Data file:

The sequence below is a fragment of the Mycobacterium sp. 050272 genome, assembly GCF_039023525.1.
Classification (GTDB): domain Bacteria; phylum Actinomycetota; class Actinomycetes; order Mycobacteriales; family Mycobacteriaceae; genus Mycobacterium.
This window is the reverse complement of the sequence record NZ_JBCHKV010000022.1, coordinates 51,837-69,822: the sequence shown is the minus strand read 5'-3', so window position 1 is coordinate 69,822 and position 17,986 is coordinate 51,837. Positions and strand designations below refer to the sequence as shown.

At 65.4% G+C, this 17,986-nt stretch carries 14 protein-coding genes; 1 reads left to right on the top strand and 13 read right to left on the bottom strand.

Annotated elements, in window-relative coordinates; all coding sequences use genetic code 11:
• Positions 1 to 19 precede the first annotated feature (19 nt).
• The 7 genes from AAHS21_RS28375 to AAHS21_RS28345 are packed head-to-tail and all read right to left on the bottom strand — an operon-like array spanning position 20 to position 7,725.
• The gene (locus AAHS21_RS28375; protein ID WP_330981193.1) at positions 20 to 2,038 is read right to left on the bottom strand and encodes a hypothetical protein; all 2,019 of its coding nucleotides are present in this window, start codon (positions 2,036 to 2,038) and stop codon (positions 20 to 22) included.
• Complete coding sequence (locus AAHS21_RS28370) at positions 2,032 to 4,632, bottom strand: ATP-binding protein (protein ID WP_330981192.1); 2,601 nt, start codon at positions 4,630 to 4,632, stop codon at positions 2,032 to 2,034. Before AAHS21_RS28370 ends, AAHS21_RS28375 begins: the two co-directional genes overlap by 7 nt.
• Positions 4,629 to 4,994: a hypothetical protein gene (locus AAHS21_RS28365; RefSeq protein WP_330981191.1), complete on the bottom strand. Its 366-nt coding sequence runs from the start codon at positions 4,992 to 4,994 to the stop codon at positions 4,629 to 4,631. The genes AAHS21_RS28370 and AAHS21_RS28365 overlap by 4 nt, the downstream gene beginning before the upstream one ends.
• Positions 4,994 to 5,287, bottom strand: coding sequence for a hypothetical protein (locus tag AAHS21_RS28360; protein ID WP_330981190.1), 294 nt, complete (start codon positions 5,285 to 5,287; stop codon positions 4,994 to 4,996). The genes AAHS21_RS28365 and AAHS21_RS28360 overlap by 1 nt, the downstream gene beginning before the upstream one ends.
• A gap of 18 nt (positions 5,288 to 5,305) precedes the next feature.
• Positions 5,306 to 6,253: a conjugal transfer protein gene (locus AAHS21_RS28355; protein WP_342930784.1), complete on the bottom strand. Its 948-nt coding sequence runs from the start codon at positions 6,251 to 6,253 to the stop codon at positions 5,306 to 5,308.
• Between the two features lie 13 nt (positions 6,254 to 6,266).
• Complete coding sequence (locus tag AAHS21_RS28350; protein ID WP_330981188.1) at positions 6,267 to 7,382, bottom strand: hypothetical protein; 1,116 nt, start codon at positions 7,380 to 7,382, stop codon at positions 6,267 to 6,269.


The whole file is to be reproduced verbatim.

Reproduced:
The sequence below is a fragment of the Mycobacterium sp. 050272 genome, assembly GCF_039023525.1.
Classification (GTDB): domain Bacteria; phylum Actinomycetota; class Actinomycetes; order Mycobacteriales; family Mycobacteriaceae; genus Mycobacterium.
This window is the reverse complement of the sequence record NZ_JBCHKV010000022.1, coordinates 51,837-69,822: the sequence shown is the minus strand read 5'-3', so window position 1 is coordinate 69,822 and position 17,986 is coordinate 51,837. Positions and strand designations below refer to the sequence as shown.

At 65.4% G+C, this 17,986-nt stretch carries 14 protein-coding genes; 1 reads left to right on the top strand and 13 read right to left on the bottom strand.

Annotated elements, in window-relative coordinates; all coding sequences use genetic code 11:
• Positions 1 to 19 precede the first annotated feature (19 nt).
• The 7 genes from AAHS21_RS28375 to AAHS21_RS28345 are packed head-to-tail and all read right to left on the bottom strand — an operon-like array spanning position 20 to position 7,725.
• The gene (locus AAHS21_RS28375; protein ID WP_330981193.1) at positions 20 to 2,038 is read right to left on the bottom strand and encodes a hypothetical protein; all 2,019 of its coding nucleotides are present in this window, start codon (positions 2,036 to 2,038) and stop codon (positions 20 to 22) included.
• Complete coding sequence (locus AAHS21_RS28370) at positions 2,032 to 4,632, bottom strand: ATP-binding protein (protein ID WP_330981192.1); 2,601 nt, start codon at positions 4,630 to 4,632, stop codon at positions 2,032 to 2,034. Before AAHS21_RS28370 ends, AAHS21_RS28375 begins: the two co-directional genes overlap by 7 nt.
• Positions 4,629 to 4,994: a hypothetical protein gene (locus AAHS21_RS28365; RefSeq protein WP_330981191.1), complete on the bottom strand. Its 366-nt coding sequence runs from the start codon at positions 4,992 to 4,994 to the stop codon at positions 4,629 to 4,631. The genes AAHS21_RS28370 and AAHS21_RS28365 overlap by 4 nt, the downstream gene beginning before the upstream one ends.
• Positions 4,994 to 5,287, bottom strand: coding sequence for a hypothetical protein (locus tag AAHS21_RS28360; protein ID WP_330981190.1), 294 nt, complete (start codon positions 5,285 to 5,287; stop codon positions 4,994 to 4,996). The genes AAHS21_RS28365 and AAHS21_RS28360 overlap by 1 nt, the downstream gene beginning before the upstream one ends.
• A gap of 18 nt (positions 5,288 to 5,305) precedes the next feature.
• Positions 5,306 to 6,253: a conjugal transfer protein gene (locus AAHS21_RS28355; protein WP_342930784.1), complete on the bottom strand. Its 948-nt coding sequence runs from the start codon at positions 6,251 to 6,253 to the stop codon at positions 5,306 to 5,308.
• Between the two features lie 13 nt (positions 6,254 to 6,266).
• Complete coding sequence (locus tag AAHS21_RS28350; protein ID WP_330981188.1) at positions 6,267 to 7,382, bottom strand: hypothetical protein; 1,116 nt, start codon at positions 7,380 to 7,382, stop codon at positions 6,267 to 6,269.